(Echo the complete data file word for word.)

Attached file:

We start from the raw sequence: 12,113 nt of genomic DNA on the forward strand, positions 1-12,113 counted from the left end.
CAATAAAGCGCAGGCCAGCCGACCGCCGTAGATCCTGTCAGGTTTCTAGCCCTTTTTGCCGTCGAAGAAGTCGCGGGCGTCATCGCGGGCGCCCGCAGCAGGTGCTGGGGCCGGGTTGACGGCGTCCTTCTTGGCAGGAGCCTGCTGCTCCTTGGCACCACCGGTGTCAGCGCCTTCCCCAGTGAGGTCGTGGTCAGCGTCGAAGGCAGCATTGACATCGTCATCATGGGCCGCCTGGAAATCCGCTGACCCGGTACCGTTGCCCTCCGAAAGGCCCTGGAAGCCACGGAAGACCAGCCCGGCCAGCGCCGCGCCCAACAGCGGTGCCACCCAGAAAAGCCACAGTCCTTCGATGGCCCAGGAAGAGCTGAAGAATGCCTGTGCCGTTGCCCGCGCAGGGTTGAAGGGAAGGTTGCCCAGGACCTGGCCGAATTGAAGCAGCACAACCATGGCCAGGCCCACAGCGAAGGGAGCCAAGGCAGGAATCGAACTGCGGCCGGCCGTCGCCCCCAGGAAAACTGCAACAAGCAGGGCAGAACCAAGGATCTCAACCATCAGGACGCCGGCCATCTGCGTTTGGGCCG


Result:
We start from the raw sequence: 12,113 nt of genomic DNA on the forward strand, positions 1-12,113 counted from the left end.
CAATAAAGCGCAGGCCAGCCGACCGCCGTAGATCCTGTCAGGTTTCTAGCCCTTTTTGCCGTCGAAGAAGTCGCGGGCGTCATCGCGGGCGCCCGCAGCAGGTGCTGGGGCCGGGTTGACGGCGTCCTTCTTGGCAGGAGCCTGCTGCTCCTTGGCACCACCGGTGTCAGCGCCTTCCCCAGTGAGGTCGTGGTCAGCGTCGAAGGCAGCATTGACATCGTCATCATGGGCCGCCTGGAAATCCGCTGACCCGGTACCGTTGCCCTCCGAAAGGCCCTGGAAGCCACGGAAGACCAGCCCGGCCAGCGCCGCGCCCAACAGCGGTGCCACCCAGAAAAGCCACAGTCCTTCGATGGCCCAGGAAGAGCTGAAGAATGCCTGTGCCGTTGCCCGCGCAGGGTTGAAGGGAAGGTTGCCCAGGACCTGGCCGAATTGAAGCAGCACAACCATGGCCAGGCCCACAGCGAAGGGAGCCAAGGCAGGAATCGAACTGCGGCCGGCCGTCGCCCCCAGGAAAACTGCAACAAGCAGGGCAGAACCAAGGATCTCAACCATCAGGACGCCGGCCATCTGCGTTTGGGCCG